CEO Oliver Blume commends the joint efforts undertaken by Porsche workers and local agencies during the coronavirus crisis
Porsche assembly lines have been suspended since 21 March but with regard to a return to production, Porsche CEO Oliver Blume advised caution.
In line with the stance on Covid-19 taken by the authorities in Baden-Württemberg, Porsche’s home federal state in Germany, he said: “We must not start to open up the country too quickly. We must proceed together circumspectly and take things step-by-step.”
Interviewed by the Frankfurter Allgemeine Sonntagszeitung, Blume said: “At the same time, we as a company are already preparing for this in detail. We are thinking through the entire working day for the factories: from temperature measurements at home, protective clothing and hygiene through to workplace organisation. The priority when restarting production is ensuring the safety of everyone.”
So far, Porsche has applied for assistance for around one-third of its workforce, now on reduced hours. Blume stressed, however, that overall Porsche has “solid liquidity that is sufficient for several months.”
“We will invest €15 billion in the next five years in topics such as e-mobility, sustainable production and digitalisation – coronavirus will not change that.”
Porsche CEO Oliver Blume
But he raised concerns about global suppliers and Porsche’s retail partners: “How stable are they, how long will their liquidity last? And how will they organise the restart? We are keeping an eye on that.”
Looking beyond the crisis period, Blume said that globalisation, while contributing to prosperity across the world, might take a slightly different form in the future, accompanied by a greater degree of caution. He called on politicians to stimulate the economy with consumer incentives.
Emphasising Porsche’s continued path towards to its carbon targets, Blume said: “We will invest €15 billion in the next five years in topics such as e-mobility, sustainable production and digitalisation – coronavirus will not change that.”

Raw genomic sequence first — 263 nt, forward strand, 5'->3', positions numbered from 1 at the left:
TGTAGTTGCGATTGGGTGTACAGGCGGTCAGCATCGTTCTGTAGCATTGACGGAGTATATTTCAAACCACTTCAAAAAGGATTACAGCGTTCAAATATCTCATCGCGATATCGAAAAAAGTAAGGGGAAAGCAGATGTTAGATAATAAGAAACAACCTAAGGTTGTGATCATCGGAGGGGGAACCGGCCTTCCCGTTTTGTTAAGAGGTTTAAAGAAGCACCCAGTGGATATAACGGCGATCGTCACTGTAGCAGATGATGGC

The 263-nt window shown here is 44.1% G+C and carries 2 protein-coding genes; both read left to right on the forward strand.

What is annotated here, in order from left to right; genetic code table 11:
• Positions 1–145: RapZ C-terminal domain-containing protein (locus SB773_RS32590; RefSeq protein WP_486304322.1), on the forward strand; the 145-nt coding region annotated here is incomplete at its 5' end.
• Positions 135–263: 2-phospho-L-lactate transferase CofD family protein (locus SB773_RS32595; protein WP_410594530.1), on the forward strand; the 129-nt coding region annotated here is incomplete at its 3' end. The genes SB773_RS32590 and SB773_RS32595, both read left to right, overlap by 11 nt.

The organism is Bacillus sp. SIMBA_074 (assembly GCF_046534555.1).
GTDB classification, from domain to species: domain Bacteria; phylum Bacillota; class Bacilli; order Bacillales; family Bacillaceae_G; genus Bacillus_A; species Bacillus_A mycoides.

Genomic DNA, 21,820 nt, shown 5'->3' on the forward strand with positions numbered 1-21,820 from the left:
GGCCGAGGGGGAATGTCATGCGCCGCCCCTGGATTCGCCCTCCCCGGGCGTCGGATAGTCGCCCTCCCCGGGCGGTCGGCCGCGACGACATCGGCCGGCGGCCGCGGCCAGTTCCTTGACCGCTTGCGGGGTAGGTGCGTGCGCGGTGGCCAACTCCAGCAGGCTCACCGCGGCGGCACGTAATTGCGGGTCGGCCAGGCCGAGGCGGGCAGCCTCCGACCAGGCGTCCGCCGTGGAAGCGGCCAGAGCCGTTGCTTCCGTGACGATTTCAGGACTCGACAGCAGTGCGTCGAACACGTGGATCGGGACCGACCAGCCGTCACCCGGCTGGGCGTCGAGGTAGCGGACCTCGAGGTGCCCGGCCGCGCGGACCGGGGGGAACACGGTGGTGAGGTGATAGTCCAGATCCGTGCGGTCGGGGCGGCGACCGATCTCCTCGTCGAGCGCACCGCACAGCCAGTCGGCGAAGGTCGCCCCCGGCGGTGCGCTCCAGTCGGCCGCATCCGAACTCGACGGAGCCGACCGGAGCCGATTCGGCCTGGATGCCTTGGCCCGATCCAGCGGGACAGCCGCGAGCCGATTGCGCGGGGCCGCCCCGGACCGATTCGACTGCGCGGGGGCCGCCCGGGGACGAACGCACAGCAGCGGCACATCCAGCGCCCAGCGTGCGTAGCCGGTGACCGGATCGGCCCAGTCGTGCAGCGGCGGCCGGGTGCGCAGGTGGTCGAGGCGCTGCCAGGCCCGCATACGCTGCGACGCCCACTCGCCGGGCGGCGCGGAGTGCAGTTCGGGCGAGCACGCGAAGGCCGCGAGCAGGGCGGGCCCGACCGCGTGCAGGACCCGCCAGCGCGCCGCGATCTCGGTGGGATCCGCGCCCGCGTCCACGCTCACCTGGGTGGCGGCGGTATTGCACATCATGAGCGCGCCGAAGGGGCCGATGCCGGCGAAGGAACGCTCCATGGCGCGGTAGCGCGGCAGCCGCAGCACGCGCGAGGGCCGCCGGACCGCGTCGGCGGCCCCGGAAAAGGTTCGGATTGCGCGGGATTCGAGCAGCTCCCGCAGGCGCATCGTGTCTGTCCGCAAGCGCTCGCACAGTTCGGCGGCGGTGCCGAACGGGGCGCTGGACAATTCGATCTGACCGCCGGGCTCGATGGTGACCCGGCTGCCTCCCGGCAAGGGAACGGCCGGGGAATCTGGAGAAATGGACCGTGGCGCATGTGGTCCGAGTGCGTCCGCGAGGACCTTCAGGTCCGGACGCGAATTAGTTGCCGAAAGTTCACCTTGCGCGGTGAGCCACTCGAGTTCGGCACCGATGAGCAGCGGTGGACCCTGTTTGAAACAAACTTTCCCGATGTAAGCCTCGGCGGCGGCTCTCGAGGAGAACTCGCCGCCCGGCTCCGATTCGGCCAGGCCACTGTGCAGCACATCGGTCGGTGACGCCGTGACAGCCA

Blume said: “We have checked our surroundings and with the state authorities where the concrete needs are greatest and what help can be provided quickly. The “Porsche helps” programme was created as a result of this. For example, consultants from Porsche Consulting are supporting the crisis management teams of both federal states, and our IT specialists from MHP are also helping out.”
Blume described how Porsche is are organising supply chains for protective clothing and is donating equipment and funds to local hospitals as well as food for food banks.
”We have increased the budget for donations by €5 million. Our employees are also working as volunteers; trained paramedics are in demand, as are drivers for aid organisations. We have set up a platform to organise all this: for Germany, but also worldwide. We discuss the activities every day.”
“The solidarity that is currently being shown by our society will have a positive effect on us all – and give us strength for the future.”
When ask if customers were still placing orders for Porsche models at this time, Blume answered confidently about the demand : “Yes they are, but the situation varies greatly in the different regions of the world. In China, where all dealerships were closed in February, demand is already recovering noticeably.”
“In Europe, however, dealer operations are significantly restricted. But it is in phases like these that people develop dreams and needs. After the crisis, the demand for sports cars may be even higher than before, that would be my wish at least.”